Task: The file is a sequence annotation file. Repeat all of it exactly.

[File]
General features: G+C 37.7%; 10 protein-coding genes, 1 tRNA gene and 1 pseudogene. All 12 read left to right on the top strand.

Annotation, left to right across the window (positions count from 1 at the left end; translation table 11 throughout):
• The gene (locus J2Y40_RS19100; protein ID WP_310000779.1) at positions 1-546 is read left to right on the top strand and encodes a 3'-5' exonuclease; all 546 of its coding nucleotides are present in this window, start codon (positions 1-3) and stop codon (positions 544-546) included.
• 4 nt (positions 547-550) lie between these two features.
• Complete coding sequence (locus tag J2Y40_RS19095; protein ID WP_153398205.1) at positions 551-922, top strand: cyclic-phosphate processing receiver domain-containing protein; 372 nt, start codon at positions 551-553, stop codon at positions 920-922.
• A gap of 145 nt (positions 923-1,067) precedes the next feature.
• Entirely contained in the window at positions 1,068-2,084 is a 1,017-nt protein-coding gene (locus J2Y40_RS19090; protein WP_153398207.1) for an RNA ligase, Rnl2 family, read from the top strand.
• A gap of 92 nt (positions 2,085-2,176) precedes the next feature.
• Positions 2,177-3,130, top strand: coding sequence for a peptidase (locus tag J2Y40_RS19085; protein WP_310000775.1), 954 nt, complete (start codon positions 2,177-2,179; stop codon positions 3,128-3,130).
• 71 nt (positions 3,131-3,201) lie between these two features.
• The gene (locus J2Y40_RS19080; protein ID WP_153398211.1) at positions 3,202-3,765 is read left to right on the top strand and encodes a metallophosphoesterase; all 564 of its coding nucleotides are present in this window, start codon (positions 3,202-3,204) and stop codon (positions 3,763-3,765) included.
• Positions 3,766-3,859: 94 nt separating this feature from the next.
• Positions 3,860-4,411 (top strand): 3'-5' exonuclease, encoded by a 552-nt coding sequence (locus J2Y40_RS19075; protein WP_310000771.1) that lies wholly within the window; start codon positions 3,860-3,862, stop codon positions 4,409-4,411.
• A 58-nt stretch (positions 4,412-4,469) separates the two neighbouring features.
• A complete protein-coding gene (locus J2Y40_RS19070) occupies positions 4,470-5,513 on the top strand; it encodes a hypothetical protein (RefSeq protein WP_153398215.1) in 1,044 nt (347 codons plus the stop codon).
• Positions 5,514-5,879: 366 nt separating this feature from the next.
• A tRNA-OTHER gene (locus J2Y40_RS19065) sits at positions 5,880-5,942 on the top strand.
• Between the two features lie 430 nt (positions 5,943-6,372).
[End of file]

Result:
General features: G+C 37.7%; 10 protein-coding genes, 1 tRNA gene and 1 pseudogene. All 12 read left to right on the top strand.

Annotation, left to right across the window (positions count from 1 at the left end; translation table 11 throughout):
• The gene (locus J2Y40_RS19100; protein ID WP_310000779.1) at positions 1-546 is read left to right on the top strand and encodes a 3'-5' exonuclease; all 546 of its coding nucleotides are present in this window, start codon (positions 1-3) and stop codon (positions 544-546) included.
• 4 nt (positions 547-550) lie between these two features.
• Complete coding sequence (locus tag J2Y40_RS19095; protein ID WP_153398205.1) at positions 551-922, top strand: cyclic-phosphate processing receiver domain-containing protein; 372 nt, start codon at positions 551-553, stop codon at positions 920-922.
• A gap of 145 nt (positions 923-1,067) precedes the next feature.
• Entirely contained in the window at positions 1,068-2,084 is a 1,017-nt protein-coding gene (locus J2Y40_RS19090; protein WP_153398207.1) for an RNA ligase, Rnl2 family, read from the top strand.
• A gap of 92 nt (positions 2,085-2,176) precedes the next feature.
• Positions 2,177-3,130, top strand: coding sequence for a peptidase (locus tag J2Y40_RS19085; protein WP_310000775.1), 954 nt, complete (start codon positions 2,177-2,179; stop codon positions 3,128-3,130).
• 71 nt (positions 3,131-3,201) lie between these two features.
• The gene (locus J2Y40_RS19080; protein ID WP_153398211.1) at positions 3,202-3,765 is read left to right on the top strand and encodes a metallophosphoesterase; all 564 of its coding nucleotides are present in this window, start codon (positions 3,202-3,204) and stop codon (positions 3,763-3,765) included.
• Positions 3,766-3,859: 94 nt separating this feature from the next.
• Positions 3,860-4,411 (top strand): 3'-5' exonuclease, encoded by a 552-nt coding sequence (locus J2Y40_RS19075; protein WP_310000771.1) that lies wholly within the window; start codon positions 3,860-3,862, stop codon positions 4,409-4,411.
• A 58-nt stretch (positions 4,412-4,469) separates the two neighbouring features.
• A complete protein-coding gene (locus J2Y40_RS19070) occupies positions 4,470-5,513 on the top strand; it encodes a hypothetical protein (RefSeq protein WP_153398215.1) in 1,044 nt (347 codons plus the stop codon).
• Positions 5,514-5,879: 366 nt separating this feature from the next.
• A tRNA-OTHER gene (locus J2Y40_RS19065) sits at positions 5,880-5,942 on the top strand.
• Between the two features lie 430 nt (positions 5,943-6,372).